I would like to get your opinion of TC Energy Corp. (TRP-T). I’ve been watching the share price fall, and the dividend yield has risen to nearly 8 per cent. This reminds me of Algonquin Power & Utilities Corp. (AQN-T), which as you know cut its dividend earlier this year. Do you see TC Energy doing the same? Do you plan to continue holding it in your model dividend portfolio?
No, I don’t expect TC Energy to cut its dividend. Yes, I plan to continue holding the stock in my model Yield Hog Dividend Growth Portfolio, as well as in my personal portfolio. (View the model portfolio online at tgam.ca/dividendportfolio).
TC Energy has its challenges, to be sure, but it’s not another Algonquin.
Here are three reasons I’m hanging on to the shares.
The dividend is well covered
When the extent of Algonquin’s problems became known late in 2022, analysts immediately questioned the sustainability of the dividend. Two months later, Algonquin slashed its payout by 40 per cent.
I’m not hearing the same speculation about TC Energy. Even as it plans to split itself into two companies next year – one holding its liquids pipelines business, the other its natural gas and power assets – the combined dividends from both companies are expected to be the same as before the split.
What’s more, the company recently reiterated its forecast that the total dividend will continue to grow by 3 to 5 per cent annually. Is that a slam dunk? No. Dividend increases aren’t official until the board approves them. But unless things deteriorate dramatically, a cut does not appear to be in the cards.
TC Energy has a substantial cash flow buffer protecting its dividend. In 2022, it paid out 49 per cent of its adjusted funds from operations (AFFO) – a measure of the cash-generating ability of the business – as dividends. For 2023 and 2024, the AFFO payout ratio is expected to rise to 53.6 per cent and 55.3 per cent, respectively, according to estimates by Robert Catellier, an analyst with CIBC Capital Markets. That still leaves a significant cushion for the dividend.
The stock’s valuation is attractive
Rising interest rates and ballooning costs for TC Energy’s Coastal GasLink project have been hammering the company’s shares for more than a year. The stock came under renewed pressure in July when the company announced it was selling a 40-per-cent stake in its Columbia Gas and Columbia Gulf transmission assets to a joint-venture partner for $5.2-billion, just six years after acquiring parent Columbia Pipeline Group.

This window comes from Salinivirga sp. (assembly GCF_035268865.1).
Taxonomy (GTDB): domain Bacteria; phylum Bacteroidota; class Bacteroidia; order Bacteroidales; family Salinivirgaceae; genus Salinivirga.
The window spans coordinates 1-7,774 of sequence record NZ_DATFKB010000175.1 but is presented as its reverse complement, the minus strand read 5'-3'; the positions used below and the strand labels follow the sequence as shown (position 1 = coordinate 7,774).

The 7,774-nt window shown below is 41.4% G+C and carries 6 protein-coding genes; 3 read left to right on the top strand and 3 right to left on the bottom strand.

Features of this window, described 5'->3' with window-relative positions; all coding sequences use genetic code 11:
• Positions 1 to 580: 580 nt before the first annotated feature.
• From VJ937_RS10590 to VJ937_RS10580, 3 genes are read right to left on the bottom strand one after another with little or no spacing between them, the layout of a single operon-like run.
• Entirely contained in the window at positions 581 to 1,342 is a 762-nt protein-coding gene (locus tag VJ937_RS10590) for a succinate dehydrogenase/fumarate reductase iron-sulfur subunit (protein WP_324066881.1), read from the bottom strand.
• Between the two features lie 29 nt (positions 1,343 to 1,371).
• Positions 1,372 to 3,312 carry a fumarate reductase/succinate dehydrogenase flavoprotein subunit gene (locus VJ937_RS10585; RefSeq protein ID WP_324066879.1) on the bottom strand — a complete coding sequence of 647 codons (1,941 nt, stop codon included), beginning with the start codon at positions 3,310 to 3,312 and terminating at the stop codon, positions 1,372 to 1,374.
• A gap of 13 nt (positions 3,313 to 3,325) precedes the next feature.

The good news is that the sale will provide cash to reduce TC Energy’s uncomfortably high debt load, giving it more financial flexibility to pursue its $33-billion capital program, which includes investments in its natural gas pipelines, Bruce Power nuclear operations and decarbonization initiatives. The bad news is that the price of the Columbia sale represented a multiple of about 10.5 times earnings before interest, taxes, depreciation and amortization (EBITDA) – lower than the 11 times EBITDA multiple at which analysts had been valuing potential asset sales.
Predictably, the market took the news badly. TC Energy’s announcement a few days later that it plans to spin off its liquids pipelines into a new company only added to investors’ unease. The stock promptly fell to its lowest levels since January, 2016.
But that’s when the bargain hunters stepped in. Prior to this week’s rebound, the shares were trading at about 10.5 times estimated 2024 earnings per share, the lowest price-to-earnings multiple since 2005, RBC Dominion Securities analyst Robert Kwan said in a note to clients.
“We believe the stock setting new P/E valuation lows is unwarranted, and that it is not unreasonable for the stock to recover” to a P/E of about 12.5 times, he said, implying a target price of about $54. The shares closed Friday at $48.19, up $2.94 or 6.5 per cent on the week, with a yield of 7.6 per cent.
The Coastal GasLink nightmare may be nearing an end
When TC Energy announced Coastal GasLink – a 670-kilometre pipeline that will carry natural gas across Northern British Columbia to a liquefaction facility in Kitimat – the cost was initially estimated at $6.2-billion. But owing to a confluence of factors, including the pandemic, soaring labour costs, skilled worker shortages and environmental protests, the price tag had risen to an estimated $14.5-billion as of February.
Given the project’s history of massive cost overruns, investors were relieved when TC Energy said recently that it expects to finish construction of the pipeline – which is more than 90-per-cent complete – by the end of the year and within the revised budget. Some investors (this one included) will probably be sleeping with one eye open for the next few months, but when the Coastal GasLink construction debacle is behind it and the project is generating cash flow – instead of consuming it – more investors may start to warm up to the stock.
“We share investors’ disappointment and regret holding the stock through this turbulent time, but we do not believe it is the right time to sell the shares,” said Cory O’Krainetz, an analyst with Odlum Brown, in a note following TC Energy’s second-quarter results late last month. “TC still owns critical natural gas infrastructure and has numerous opportunities to participate in the global energy transition. The dividend yield is also compelling at close to 8 per cent.”
For all these reasons, TC Energy remains a core holding in my dividend portfolio.
E-mail your questions to firstname.lastname@example.org. I’m not able to respond personally to e-mails but I choose certain questions to answer in my column.